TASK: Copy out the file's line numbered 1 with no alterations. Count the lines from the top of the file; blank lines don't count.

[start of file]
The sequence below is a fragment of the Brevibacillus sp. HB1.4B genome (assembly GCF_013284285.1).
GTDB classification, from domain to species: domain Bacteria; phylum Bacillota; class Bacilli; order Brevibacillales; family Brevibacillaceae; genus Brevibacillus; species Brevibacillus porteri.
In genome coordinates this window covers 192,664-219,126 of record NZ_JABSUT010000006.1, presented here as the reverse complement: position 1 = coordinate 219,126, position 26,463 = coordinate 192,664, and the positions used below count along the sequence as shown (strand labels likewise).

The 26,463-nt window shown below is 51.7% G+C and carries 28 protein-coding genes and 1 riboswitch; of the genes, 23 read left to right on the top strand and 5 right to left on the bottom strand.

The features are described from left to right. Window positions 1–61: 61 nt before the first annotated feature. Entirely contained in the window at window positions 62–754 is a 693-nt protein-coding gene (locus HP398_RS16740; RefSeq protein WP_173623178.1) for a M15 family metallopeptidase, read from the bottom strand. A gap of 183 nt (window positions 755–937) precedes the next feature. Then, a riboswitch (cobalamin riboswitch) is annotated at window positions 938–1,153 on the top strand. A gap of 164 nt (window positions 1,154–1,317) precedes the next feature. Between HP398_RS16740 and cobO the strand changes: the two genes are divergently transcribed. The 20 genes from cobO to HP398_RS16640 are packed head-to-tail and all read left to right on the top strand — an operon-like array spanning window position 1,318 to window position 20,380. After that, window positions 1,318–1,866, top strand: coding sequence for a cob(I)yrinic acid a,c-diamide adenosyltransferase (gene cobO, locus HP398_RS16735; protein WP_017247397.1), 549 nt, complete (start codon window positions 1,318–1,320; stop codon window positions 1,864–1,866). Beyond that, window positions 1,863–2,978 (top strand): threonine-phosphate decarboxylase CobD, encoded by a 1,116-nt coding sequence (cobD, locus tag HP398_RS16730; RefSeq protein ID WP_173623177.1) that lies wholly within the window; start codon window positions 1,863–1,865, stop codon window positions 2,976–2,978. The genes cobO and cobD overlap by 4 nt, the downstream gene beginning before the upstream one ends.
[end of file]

The sequence below is a fragment of the Brevibacillus sp. HB1.4B genome (assembly GCF_013284285.1).